Just In Time For Throwback Thursday, It’s Katy Perry’s Baby Hairs

Katy Perry is doing the most in her selfie.
Photos: Katy Perry’s Instagram

Katy Perry debuted a new look on Instagram last night and we’re not just talking about those bleached eyebrows. KP’s baby hairs come on the heels of Rita Ora and FKA twigs doing the same with similar coiffures. That’s three, which ~officially~ makes it a trend. For those unfamiliar with what Katy’s doing, she’s gelling down her bangs, then styling them (traditionally with a toothbrush) in waves. Still curious about the mechanics? I rounded up a couple of handy tutorials here and here.

Baby hair’s freshman class.
Photos: Rita Ora’s and FKA twigs’s Instagram

The look isn’t exactly new. The last time baby hairs were mainstream was in the late ’90 and early ’00s, and depending on where you live, they’ve been here the whole time. If the ’90s had an official King of Baby Hair, it’d be Ginuwine, while its reigning Queen would naturally be Chilli . That being said, you were more likely to find baby hairs as a trend in more African-Americans neighborhoods. Everyone from Missy, Brandy, and Omarian have flirted with the style. That isn’t to say there hasn’t been crossover appeal: J.Lo also adopted the look, and served it with a little Latin swerve. (Video examples include “I’m Real (feat. Ja Rule)” and “Do It Well.”) It’s been debated exactly when and where the trend originated, and while it has echoes of finger waves from the ’20s, I’d put my money on the ’70s and LaToya Jackson.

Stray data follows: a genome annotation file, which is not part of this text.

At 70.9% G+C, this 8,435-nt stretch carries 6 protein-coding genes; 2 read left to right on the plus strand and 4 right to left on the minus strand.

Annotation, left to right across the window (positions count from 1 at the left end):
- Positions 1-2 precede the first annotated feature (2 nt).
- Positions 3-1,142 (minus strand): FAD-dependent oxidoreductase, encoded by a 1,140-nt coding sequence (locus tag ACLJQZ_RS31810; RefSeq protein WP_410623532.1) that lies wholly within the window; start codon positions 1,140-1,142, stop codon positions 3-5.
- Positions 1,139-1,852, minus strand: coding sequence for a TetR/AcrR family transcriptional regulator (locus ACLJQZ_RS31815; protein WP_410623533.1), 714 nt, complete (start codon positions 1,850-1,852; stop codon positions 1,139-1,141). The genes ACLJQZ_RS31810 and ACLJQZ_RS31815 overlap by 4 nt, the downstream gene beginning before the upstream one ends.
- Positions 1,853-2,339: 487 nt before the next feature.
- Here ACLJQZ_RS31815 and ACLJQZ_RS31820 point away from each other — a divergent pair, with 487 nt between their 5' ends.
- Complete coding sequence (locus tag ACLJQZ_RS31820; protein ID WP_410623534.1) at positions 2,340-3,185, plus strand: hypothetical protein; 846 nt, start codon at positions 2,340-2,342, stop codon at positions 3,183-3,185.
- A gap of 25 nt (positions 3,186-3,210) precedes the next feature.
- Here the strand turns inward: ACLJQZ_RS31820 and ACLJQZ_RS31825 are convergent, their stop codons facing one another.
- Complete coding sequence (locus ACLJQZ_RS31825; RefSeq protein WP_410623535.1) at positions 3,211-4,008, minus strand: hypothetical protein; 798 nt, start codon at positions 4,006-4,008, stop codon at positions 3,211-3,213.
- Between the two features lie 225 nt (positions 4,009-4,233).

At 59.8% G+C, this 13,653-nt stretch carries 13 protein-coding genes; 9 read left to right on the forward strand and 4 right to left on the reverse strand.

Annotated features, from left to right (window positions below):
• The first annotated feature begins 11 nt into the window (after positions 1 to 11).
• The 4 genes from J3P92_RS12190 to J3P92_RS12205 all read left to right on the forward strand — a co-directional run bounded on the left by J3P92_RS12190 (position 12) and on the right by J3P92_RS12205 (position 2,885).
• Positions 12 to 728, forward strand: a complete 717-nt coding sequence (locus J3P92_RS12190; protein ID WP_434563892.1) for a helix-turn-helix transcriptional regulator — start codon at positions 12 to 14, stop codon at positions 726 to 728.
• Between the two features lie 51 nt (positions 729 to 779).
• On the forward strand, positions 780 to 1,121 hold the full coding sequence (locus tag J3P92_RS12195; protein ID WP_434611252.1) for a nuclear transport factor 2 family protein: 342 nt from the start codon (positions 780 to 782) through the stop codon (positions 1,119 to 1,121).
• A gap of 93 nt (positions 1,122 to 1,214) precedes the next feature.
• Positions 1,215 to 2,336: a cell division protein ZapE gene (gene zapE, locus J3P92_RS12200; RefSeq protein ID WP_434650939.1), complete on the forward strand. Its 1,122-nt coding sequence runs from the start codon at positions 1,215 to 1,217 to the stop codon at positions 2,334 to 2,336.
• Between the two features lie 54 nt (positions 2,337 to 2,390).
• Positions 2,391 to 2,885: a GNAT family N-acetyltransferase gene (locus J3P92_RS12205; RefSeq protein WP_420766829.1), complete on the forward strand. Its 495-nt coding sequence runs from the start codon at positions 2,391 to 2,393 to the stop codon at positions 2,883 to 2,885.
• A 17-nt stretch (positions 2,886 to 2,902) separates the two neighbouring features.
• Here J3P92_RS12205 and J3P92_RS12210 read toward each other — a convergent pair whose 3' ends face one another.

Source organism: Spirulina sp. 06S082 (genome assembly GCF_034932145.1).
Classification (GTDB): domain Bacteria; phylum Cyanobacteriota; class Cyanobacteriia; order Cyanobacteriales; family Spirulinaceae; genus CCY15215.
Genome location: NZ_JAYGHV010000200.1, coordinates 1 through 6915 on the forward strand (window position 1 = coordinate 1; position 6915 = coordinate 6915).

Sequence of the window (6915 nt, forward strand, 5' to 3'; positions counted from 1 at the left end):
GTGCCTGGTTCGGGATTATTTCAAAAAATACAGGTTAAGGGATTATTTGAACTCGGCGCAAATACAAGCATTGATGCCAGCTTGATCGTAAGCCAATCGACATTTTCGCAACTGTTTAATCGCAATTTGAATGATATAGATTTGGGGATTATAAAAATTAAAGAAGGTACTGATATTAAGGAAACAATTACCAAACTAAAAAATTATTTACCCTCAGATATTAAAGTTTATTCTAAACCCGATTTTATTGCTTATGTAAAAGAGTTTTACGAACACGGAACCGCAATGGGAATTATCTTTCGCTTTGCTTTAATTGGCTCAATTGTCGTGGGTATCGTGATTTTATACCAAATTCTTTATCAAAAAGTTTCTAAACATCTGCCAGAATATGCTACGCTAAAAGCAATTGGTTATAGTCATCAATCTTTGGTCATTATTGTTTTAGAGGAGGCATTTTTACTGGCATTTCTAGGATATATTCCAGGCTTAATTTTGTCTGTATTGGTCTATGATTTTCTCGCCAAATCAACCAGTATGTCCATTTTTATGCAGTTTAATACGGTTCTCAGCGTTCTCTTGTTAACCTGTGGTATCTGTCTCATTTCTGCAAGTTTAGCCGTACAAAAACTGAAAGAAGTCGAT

Baby hairs of yesteryear.
Photos: Getty

Baby hair’s having a moment, not only in mainstream culture but also in high-fashion editorials, which can only mean that it’s going to hit peak saturation and disappear soon. Katy Perry’s adoption of the trend brings it to the forefront of cultural relevance (at the moment) before it’s absorbed completely, which might be for the best, as the fascination with the trend appears to stem from Eurocentric beauty ideals. Having white women adopt the trend creates an interesting wrinkle in a hairstyle that predominantly people of color have adopted, but it’s nothing we haven’t seen in recent past. Call cultural appropriation the buzzword of this decade. Does that mean the trend dies? Or does it evolve? Albeit with another loaded meaning. It’s something worth considering. In the meantime, I will be burning my middle school pictures.

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